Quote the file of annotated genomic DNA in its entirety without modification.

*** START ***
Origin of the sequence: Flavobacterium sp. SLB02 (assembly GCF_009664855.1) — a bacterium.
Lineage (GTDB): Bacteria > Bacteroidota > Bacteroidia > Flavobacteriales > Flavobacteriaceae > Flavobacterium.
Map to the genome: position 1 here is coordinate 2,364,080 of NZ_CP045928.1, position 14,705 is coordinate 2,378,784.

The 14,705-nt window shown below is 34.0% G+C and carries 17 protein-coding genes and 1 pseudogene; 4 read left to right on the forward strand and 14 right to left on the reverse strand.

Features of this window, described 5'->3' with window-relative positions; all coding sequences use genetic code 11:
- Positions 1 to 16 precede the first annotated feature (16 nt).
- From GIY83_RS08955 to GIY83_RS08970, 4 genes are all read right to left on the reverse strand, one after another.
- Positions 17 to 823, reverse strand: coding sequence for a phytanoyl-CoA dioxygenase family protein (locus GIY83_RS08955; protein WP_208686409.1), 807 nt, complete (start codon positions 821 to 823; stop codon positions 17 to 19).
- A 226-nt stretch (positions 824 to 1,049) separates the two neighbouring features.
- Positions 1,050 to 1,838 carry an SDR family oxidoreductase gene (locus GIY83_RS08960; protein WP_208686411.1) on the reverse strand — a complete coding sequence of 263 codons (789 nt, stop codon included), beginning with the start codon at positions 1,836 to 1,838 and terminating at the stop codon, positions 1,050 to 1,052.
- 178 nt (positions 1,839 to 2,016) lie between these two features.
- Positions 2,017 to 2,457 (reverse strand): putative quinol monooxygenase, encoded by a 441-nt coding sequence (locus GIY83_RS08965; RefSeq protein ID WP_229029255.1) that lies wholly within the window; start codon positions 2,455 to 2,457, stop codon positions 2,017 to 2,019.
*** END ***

Origin of the sequence: Flavobacterium sp. SLB02 (assembly GCF_009664855.1) — a bacterium.
Lineage (GTDB): Bacteria > Bacteroidota > Bacteroidia > Flavobacteriales > Flavobacteriaceae > Flavobacterium.
Map to the genome: position 1 here is coordinate 2,364,080 of NZ_CP045928.1, position 14,705 is coordinate 2,378,784.

The 14,705-nt window shown below is 34.0% G+C and carries 17 protein-coding genes and 1 pseudogene; 4 read left to right on the forward strand and 14 right to left on the reverse strand.

Features of this window, described 5'->3' with window-relative positions; all coding sequences use genetic code 11:
- Positions 1 to 16 precede the first annotated feature (16 nt).
- From GIY83_RS08955 to GIY83_RS08970, 4 genes are all read right to left on the reverse strand, one after another.
- Positions 17 to 823, reverse strand: coding sequence for a phytanoyl-CoA dioxygenase family protein (locus GIY83_RS08955; protein WP_208686409.1), 807 nt, complete (start codon positions 821 to 823; stop codon positions 17 to 19).
- A 226-nt stretch (positions 824 to 1,049) separates the two neighbouring features.
- Positions 1,050 to 1,838 carry an SDR family oxidoreductase gene (locus GIY83_RS08960; protein WP_208686411.1) on the reverse strand — a complete coding sequence of 263 codons (789 nt, stop codon included), beginning with the start codon at positions 1,836 to 1,838 and terminating at the stop codon, positions 1,050 to 1,052.
- 178 nt (positions 1,839 to 2,016) lie between these two features.
- Positions 2,017 to 2,457 (reverse strand): putative quinol monooxygenase, encoded by a 441-nt coding sequence (locus GIY83_RS08965; RefSeq protein ID WP_229029255.1) that lies wholly within the window; start codon positions 2,455 to 2,457, stop codon positions 2,017 to 2,019.